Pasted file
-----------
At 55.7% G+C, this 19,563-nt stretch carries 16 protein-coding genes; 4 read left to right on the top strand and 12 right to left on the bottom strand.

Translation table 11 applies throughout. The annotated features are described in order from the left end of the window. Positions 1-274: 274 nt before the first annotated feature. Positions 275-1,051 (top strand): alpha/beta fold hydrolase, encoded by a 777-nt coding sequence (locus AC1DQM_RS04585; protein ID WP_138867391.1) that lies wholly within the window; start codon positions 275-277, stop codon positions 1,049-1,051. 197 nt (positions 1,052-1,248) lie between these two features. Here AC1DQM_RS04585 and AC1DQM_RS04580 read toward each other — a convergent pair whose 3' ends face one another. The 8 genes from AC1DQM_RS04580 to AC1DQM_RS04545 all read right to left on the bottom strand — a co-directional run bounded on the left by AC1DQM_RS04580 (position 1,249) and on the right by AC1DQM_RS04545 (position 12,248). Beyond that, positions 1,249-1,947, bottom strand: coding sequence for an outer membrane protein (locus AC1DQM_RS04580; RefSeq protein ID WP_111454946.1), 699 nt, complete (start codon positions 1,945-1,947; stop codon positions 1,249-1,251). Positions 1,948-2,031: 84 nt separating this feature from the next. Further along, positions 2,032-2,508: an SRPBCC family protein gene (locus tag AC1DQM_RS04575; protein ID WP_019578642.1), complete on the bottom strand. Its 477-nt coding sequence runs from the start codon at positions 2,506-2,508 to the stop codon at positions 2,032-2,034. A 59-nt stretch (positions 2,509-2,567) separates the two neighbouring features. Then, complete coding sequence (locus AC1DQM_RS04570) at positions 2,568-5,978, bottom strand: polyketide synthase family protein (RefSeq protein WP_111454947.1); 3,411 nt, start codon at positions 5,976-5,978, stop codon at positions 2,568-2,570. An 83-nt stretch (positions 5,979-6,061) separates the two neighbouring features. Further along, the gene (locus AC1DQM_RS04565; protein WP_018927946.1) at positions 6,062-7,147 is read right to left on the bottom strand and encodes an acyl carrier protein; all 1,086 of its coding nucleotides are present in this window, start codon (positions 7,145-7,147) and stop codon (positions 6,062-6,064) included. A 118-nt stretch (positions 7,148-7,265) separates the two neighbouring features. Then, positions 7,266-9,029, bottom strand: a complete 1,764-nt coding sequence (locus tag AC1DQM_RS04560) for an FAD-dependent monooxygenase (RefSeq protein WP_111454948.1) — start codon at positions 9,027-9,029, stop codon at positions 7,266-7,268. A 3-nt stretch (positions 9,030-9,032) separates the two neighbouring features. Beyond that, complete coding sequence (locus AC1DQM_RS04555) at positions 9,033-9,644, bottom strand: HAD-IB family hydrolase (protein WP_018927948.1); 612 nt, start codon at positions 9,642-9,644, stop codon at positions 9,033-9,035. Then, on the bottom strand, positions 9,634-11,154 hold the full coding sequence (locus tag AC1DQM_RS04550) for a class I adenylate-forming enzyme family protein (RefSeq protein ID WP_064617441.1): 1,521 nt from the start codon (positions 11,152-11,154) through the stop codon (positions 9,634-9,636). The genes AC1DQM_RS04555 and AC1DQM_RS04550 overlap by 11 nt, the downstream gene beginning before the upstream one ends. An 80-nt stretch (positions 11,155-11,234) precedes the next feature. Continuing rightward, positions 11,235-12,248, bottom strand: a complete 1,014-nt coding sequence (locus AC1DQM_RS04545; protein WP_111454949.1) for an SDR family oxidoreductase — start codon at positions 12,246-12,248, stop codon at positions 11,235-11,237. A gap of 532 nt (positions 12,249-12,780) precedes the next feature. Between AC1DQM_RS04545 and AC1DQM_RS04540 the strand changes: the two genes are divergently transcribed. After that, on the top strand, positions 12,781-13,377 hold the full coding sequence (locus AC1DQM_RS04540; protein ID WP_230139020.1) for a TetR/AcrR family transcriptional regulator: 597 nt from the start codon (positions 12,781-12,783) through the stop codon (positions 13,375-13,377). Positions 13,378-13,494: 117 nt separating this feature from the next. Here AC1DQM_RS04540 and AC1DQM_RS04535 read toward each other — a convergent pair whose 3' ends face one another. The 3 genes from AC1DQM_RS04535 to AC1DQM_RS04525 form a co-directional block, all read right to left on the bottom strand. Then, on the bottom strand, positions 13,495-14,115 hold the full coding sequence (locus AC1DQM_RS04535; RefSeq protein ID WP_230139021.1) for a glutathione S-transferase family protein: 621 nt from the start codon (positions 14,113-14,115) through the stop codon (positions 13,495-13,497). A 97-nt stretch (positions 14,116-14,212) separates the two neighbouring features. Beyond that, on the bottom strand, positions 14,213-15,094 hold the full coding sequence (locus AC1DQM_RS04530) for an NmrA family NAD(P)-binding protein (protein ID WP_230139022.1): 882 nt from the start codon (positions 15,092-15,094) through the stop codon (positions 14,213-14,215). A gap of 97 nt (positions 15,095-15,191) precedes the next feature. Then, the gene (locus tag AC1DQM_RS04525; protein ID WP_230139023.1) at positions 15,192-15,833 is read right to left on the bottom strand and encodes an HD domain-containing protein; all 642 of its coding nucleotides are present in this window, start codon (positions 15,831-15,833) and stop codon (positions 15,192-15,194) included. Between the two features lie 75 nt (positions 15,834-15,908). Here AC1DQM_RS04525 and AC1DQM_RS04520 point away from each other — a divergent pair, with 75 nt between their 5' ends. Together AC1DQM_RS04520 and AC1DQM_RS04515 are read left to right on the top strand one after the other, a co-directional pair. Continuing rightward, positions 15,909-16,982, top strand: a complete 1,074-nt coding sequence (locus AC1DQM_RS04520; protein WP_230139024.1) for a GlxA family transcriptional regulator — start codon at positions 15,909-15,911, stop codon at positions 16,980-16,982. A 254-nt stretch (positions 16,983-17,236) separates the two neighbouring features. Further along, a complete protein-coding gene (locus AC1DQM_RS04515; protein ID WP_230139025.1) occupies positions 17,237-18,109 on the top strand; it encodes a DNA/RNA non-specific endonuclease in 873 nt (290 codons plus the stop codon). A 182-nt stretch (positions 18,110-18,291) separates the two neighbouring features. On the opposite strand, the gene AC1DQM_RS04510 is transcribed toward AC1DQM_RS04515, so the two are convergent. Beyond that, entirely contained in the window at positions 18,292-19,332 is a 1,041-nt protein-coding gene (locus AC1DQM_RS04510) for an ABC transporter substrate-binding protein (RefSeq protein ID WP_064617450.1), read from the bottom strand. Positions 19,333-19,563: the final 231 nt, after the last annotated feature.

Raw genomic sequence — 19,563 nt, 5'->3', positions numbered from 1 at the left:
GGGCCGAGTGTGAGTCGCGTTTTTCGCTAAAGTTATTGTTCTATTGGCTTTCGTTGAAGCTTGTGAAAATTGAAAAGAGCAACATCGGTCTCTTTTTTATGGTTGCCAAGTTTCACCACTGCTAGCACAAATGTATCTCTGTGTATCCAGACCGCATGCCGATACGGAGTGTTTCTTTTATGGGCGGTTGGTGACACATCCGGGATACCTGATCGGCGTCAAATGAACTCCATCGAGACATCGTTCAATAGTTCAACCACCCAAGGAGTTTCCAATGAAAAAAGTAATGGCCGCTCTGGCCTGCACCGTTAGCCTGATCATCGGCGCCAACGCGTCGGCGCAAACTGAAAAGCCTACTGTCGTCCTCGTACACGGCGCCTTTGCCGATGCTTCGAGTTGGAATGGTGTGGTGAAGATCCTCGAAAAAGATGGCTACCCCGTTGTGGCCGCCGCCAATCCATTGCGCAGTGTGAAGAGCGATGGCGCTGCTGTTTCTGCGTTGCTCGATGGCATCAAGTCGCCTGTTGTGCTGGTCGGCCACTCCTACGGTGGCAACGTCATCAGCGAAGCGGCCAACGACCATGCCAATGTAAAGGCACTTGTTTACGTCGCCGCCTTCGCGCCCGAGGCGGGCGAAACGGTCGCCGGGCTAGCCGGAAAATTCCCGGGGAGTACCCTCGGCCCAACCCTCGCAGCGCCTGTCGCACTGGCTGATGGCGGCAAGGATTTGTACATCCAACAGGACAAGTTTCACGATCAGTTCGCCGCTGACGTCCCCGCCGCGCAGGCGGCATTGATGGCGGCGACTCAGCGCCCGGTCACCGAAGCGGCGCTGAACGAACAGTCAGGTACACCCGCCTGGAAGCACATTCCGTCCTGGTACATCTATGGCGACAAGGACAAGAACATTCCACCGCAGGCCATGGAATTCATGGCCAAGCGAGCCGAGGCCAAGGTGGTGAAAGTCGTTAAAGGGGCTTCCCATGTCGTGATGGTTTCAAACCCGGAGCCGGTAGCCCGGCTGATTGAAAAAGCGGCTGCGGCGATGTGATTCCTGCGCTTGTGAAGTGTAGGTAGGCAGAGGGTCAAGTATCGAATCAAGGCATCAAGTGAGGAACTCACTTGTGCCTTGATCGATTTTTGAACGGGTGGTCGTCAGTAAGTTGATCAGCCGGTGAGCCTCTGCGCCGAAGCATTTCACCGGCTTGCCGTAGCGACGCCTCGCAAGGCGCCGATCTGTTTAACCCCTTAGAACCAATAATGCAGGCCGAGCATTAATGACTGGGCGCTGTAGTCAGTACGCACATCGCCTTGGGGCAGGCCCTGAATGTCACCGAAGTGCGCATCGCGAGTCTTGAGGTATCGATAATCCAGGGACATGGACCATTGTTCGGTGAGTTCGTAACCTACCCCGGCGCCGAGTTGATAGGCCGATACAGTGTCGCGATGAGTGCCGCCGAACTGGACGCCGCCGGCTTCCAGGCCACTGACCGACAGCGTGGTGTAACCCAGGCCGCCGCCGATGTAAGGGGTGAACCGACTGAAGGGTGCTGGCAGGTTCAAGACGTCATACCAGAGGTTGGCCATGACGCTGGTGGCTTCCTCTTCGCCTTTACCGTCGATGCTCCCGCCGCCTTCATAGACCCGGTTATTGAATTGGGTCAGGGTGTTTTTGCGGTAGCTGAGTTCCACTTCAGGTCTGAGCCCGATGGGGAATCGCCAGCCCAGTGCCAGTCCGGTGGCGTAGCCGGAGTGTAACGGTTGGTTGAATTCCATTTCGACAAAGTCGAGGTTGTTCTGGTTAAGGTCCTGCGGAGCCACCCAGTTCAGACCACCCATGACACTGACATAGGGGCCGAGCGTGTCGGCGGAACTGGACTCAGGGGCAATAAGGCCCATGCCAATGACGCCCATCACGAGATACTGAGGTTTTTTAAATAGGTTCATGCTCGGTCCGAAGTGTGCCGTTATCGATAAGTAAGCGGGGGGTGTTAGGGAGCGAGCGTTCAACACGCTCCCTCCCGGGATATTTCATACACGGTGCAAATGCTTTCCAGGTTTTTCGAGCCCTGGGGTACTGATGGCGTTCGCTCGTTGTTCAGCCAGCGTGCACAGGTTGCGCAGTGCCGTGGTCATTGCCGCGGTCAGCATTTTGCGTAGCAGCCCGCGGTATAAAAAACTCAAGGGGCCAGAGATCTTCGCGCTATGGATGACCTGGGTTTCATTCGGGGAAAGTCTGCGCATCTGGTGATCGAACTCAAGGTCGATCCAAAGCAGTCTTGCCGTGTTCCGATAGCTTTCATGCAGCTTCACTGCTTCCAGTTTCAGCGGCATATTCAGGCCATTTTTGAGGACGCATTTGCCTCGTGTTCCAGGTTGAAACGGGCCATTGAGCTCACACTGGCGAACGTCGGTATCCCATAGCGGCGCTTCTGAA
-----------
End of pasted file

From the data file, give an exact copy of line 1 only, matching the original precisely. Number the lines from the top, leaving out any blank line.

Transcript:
At 55.7% G+C, this 19,563-nt stretch carries 16 protein-coding genes; 4 read left to right on the top strand and 12 right to left on the bottom strand.